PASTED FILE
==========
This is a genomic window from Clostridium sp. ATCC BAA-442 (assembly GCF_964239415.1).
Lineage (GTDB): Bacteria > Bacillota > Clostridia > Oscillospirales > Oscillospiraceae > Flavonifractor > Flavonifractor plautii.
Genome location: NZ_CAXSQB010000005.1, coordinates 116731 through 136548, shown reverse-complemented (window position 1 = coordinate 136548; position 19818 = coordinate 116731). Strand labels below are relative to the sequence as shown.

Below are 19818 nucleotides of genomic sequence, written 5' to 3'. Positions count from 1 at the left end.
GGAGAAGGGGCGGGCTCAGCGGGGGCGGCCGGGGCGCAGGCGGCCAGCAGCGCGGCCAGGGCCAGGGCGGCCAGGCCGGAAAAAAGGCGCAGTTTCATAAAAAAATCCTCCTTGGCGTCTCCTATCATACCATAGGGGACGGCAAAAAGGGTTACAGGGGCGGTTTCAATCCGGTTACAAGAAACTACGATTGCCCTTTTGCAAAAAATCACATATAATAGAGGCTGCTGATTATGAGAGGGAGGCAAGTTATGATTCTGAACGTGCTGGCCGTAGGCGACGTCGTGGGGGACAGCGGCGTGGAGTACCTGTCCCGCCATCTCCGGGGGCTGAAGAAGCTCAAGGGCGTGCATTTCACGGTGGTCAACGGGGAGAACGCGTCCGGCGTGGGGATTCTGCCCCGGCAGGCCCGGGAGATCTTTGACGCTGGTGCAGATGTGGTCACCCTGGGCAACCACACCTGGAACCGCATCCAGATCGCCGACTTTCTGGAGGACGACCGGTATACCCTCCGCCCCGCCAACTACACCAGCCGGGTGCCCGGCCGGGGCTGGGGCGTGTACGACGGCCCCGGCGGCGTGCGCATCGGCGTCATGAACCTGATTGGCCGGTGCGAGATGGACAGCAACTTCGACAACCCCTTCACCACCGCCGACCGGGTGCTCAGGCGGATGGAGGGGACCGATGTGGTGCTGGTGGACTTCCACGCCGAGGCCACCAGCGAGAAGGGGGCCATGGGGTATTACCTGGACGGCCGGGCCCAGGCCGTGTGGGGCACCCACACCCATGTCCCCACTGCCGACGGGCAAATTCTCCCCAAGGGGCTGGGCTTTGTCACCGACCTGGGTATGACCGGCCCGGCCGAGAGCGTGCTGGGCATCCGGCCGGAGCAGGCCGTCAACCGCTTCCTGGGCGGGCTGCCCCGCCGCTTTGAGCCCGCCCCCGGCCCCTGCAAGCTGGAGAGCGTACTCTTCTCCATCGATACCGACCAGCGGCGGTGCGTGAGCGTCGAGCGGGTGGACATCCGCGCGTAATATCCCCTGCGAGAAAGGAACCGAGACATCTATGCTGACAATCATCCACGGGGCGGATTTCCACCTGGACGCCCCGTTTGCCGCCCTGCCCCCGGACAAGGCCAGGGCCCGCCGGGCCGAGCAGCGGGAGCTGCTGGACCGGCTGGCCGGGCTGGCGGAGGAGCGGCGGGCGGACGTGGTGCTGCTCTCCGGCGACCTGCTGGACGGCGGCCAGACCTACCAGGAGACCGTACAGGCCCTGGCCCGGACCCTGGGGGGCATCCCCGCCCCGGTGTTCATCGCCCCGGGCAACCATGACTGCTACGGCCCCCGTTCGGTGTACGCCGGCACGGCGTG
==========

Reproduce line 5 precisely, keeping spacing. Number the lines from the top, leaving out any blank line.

GGAGAAGGGGCGGGCTCAGCGGGGGCGGCCGGGGCGCAGGCGGCCAGCAGCGCGGCCAGGGCCAGGGCGGCCAGGCCGGAAAAAAGGCGCAGTTTCATAAAAAAATCCTCCTTGGCGTCTCCTATCATACCATAGGGGACGGCAAAAAGGGTTACAGGGGCGGTTTCAATCCGGTTACAAGAAACTACGATTGCCCTTTTGCAAAAAATCACATATAATAGAGGCTGCTGATTATGAGAGGGAGGCAAGTTATGATTCTGAACGTGCTGGCCGTAGGCGACGTCGTGGGGGACAGCGGCGTGGAGTACCTGTCCCGCCATCTCCGGGGGCTGAAGAAGCTCAAGGGCGTGCATTTCACGGTGGTCAACGGGGAGAACGCGTCCGGCGTGGGGATTCTGCCCCGGCAGGCCCGGGAGATCTTTGACGCTGGTGCAGATGTGGTCACCCTGGGCAACCACACCTGGAACCGCATCCAGATCGCCGACTTTCTGGAGGACGACCGGTATACCCTCCGCCCCGCCAACTACACCAGCCGGGTGCCCGGCCGGGGCTGGGGCGTGTACGACGGCCCCGGCGGCGTGCGCATCGGCGTCATGAACCTGATTGGCCGGTGCGAGATGGACAGCAACTTCGACAACCCCTTCACCACCGCCGACCGGGTGCTCAGGCGGATGGAGGGGACCGATGTGGTGCTGGTGGACTTCCACGCCGAGGCCACCAGCGAGAAGGGGGCCATGGGGTATTACCTGGACGGCCGGGCCCAGGCCGTGTGGGGCACCCACACCCATGTCCCCACTGCCGACGGGCAAATTCTCCCCAAGGGGCTGGGCTTTGTCACCGACCTGGGTATGACCGGCCCGGCCGAGAGCGTGCTGGGCATCCGGCCGGAGCAGGCCGTCAACCGCTTCCTGGGCGGGCTGCCCCGCCGCTTTGAGCCCGCCCCCGGCCCCTGCAAGCTGGAGAGCGTACTCTTCTCCATCGATACCGACCAGCGGCGGTGCGTGAGCGTCGAGCGGGTGGACATCCGCGCGTAATATCCCCTGCGAGAAAGGAACCGAGACATCTATGCTGACAATCATCCACGGGGCGGATTTCCACCTGGACGCCCCGTTTGCCGCCCTGCCCCCGGACAAGGCCAGGGCCCGCCGGGCCGAGCAGCGGGAGCTGCTGGACCGGCTGGCCGGGCTGGCGGAGGAGCGGCGGGCGGACGTGGTGCTGCTCTCCGGCGACCTGCTGGACGGCGGCCAGACCTACCAGGAGACCGTACAGGCCCTGGCCCGGACCCTGGGGGGCATCCCCGCCCCGGTGTTCATCGCCCCGGGCAACCATGACTGCTACGGCCCCCGTTCGGTGTACGCCGGCACGGCGTG